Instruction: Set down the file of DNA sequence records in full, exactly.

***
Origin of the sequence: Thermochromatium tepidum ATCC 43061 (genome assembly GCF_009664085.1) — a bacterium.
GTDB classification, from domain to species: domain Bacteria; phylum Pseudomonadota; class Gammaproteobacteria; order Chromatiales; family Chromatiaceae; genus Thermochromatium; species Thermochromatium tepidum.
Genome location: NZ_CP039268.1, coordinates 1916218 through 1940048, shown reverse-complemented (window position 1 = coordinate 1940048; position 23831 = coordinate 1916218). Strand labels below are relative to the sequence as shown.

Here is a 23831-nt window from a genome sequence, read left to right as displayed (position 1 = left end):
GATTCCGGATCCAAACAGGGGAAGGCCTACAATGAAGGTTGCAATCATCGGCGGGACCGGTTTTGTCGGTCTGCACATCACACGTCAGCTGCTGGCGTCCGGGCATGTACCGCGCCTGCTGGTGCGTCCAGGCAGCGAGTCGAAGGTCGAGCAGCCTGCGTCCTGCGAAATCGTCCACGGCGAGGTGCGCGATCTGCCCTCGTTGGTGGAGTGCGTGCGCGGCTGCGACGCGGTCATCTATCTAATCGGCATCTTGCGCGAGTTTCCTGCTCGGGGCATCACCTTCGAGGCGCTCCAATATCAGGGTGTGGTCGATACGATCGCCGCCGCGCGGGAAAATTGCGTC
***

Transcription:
Origin of the sequence: Thermochromatium tepidum ATCC 43061 (genome assembly GCF_009664085.1) — a bacterium.
GTDB classification, from domain to species: domain Bacteria; phylum Pseudomonadota; class Gammaproteobacteria; order Chromatiales; family Chromatiaceae; genus Thermochromatium; species Thermochromatium tepidum.
Genome location: NZ_CP039268.1, coordinates 1916218 through 1940048, shown reverse-complemented (window position 1 = coordinate 1940048; position 23831 = coordinate 1916218). Strand labels below are relative to the sequence as shown.

Here is a 23831-nt window from a genome sequence, read left to right as displayed (position 1 = left end):
GATTCCGGATCCAAACAGGGGAAGGCCTACAATGAAGGTTGCAATCATCGGCGGGACCGGTTTTGTCGGTCTGCACATCACACGTCAGCTGCTGGCGTCCGGGCATGTACCGCGCCTGCTGGTGCGTCCAGGCAGCGAGTCGAAGGTCGAGCAGCCTGCGTCCTGCGAAATCGTCCACGGCGAGGTGCGCGATCTGCCCTCGTTGGTGGAGTGCGTGCGCGGCTGCGACGCGGTCATCTATCTAATCGGCATCTTGCGCGAGTTTCCTGCTCGGGGCATCACCTTCGAGGCGCTCCAATATCAGGGTGTGGTCGATACGATCGCCGCCGCGCGGGAAAATTGCGTC